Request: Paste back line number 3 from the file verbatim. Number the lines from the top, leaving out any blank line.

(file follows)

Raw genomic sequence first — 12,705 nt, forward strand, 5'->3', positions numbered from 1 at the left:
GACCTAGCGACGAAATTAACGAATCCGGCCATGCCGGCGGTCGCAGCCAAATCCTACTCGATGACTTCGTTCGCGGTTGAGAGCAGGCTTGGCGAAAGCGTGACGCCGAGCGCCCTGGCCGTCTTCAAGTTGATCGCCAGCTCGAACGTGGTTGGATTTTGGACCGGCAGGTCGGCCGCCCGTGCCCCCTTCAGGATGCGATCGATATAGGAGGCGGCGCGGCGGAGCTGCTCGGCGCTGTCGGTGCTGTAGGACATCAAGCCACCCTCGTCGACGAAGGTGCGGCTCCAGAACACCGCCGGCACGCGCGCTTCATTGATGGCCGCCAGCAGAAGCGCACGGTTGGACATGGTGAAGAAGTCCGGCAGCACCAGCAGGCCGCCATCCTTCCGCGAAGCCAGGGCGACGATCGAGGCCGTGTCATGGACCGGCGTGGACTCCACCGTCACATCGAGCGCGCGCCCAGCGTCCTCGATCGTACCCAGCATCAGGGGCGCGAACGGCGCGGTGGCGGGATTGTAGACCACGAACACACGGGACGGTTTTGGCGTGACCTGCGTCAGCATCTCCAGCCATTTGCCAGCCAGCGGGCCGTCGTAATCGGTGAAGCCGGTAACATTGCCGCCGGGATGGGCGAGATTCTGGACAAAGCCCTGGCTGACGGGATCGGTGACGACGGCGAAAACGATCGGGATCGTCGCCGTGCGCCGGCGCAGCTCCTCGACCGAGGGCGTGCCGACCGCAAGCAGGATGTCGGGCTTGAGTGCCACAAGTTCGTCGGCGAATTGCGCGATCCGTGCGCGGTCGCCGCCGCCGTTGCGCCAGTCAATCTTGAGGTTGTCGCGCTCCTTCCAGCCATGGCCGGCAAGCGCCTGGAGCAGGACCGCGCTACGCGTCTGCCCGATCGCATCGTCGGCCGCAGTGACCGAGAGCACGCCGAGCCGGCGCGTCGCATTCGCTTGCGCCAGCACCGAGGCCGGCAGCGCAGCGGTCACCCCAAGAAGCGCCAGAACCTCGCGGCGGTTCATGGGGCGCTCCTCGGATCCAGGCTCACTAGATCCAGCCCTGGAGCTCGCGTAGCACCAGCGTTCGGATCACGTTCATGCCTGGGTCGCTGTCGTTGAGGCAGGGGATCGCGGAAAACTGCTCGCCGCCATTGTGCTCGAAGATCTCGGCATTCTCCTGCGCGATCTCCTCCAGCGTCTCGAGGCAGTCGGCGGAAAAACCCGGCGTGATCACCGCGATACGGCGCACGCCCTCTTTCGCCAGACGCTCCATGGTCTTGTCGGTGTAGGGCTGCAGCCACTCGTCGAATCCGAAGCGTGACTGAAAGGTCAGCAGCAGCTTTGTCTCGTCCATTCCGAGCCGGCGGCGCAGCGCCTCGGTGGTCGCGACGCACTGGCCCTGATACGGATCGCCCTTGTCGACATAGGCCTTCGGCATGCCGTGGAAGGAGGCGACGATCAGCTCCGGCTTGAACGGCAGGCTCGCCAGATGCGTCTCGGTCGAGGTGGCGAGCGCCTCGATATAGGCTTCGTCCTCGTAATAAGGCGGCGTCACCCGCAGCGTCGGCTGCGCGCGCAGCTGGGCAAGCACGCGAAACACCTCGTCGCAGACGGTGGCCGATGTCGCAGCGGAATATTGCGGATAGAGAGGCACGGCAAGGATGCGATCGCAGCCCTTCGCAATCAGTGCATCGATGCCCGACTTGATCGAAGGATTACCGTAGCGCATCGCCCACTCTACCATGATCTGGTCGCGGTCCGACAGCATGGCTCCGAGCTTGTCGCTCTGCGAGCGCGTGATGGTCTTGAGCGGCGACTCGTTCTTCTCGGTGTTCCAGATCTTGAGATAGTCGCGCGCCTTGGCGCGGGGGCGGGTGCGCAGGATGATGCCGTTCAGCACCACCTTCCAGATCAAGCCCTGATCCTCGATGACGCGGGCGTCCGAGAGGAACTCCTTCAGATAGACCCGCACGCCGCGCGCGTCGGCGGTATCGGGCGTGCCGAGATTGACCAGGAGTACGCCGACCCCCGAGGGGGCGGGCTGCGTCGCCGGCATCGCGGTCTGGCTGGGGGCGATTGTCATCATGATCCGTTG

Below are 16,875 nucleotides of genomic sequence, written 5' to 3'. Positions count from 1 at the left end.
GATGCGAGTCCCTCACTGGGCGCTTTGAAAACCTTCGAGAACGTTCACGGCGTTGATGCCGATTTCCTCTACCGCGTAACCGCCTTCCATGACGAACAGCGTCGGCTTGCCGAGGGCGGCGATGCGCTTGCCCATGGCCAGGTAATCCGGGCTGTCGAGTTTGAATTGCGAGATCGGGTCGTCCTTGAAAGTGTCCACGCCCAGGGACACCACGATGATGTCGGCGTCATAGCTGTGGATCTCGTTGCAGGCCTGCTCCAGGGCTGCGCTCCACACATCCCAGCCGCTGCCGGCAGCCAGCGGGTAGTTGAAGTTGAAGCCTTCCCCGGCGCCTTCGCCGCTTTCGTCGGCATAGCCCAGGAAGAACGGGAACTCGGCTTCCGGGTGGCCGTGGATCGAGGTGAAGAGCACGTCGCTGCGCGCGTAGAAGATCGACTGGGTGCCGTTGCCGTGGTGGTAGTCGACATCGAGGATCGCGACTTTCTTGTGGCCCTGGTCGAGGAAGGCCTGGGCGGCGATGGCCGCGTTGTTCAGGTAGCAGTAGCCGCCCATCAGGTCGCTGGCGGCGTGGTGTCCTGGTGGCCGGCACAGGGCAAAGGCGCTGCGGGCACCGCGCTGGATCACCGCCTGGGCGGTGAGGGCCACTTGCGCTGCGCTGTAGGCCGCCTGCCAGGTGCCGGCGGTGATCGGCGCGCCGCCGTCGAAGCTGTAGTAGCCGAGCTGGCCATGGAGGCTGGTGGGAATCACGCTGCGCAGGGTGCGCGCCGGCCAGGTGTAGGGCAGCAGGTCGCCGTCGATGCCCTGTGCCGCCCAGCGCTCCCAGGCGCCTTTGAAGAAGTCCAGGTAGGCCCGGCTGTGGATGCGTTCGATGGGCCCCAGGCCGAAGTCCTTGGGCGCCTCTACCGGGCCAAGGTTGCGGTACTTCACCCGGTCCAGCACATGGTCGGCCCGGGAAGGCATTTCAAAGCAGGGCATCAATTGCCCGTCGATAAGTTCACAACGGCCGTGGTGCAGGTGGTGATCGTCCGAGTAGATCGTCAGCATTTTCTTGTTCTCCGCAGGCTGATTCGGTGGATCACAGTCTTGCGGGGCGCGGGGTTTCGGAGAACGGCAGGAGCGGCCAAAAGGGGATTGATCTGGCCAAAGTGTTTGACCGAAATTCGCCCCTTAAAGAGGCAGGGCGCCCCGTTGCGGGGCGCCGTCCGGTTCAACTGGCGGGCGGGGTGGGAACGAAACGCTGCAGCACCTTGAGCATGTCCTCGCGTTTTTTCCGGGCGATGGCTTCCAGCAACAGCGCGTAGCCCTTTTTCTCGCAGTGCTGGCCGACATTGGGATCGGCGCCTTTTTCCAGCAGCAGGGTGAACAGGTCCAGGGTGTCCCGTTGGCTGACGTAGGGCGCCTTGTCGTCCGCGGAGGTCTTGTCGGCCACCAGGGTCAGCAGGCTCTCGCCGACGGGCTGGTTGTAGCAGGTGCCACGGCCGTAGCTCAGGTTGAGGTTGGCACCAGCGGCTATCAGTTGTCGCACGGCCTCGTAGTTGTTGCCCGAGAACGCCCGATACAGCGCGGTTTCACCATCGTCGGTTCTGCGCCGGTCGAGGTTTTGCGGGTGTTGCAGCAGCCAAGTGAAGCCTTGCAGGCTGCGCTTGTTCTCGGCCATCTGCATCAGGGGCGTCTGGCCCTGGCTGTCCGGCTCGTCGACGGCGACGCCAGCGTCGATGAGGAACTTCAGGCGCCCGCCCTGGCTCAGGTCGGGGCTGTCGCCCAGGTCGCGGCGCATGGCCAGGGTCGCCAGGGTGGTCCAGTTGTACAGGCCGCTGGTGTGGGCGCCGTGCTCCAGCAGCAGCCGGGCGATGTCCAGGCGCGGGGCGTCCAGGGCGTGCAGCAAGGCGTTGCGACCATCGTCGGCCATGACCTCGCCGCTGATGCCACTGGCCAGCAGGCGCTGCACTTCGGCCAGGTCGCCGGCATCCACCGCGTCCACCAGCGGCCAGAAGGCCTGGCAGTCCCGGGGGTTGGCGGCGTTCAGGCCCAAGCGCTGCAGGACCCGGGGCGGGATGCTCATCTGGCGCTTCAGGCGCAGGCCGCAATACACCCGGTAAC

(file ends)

Below are 16,875 nucleotides of genomic sequence, written 5' to 3'. Positions count from 1 at the left end.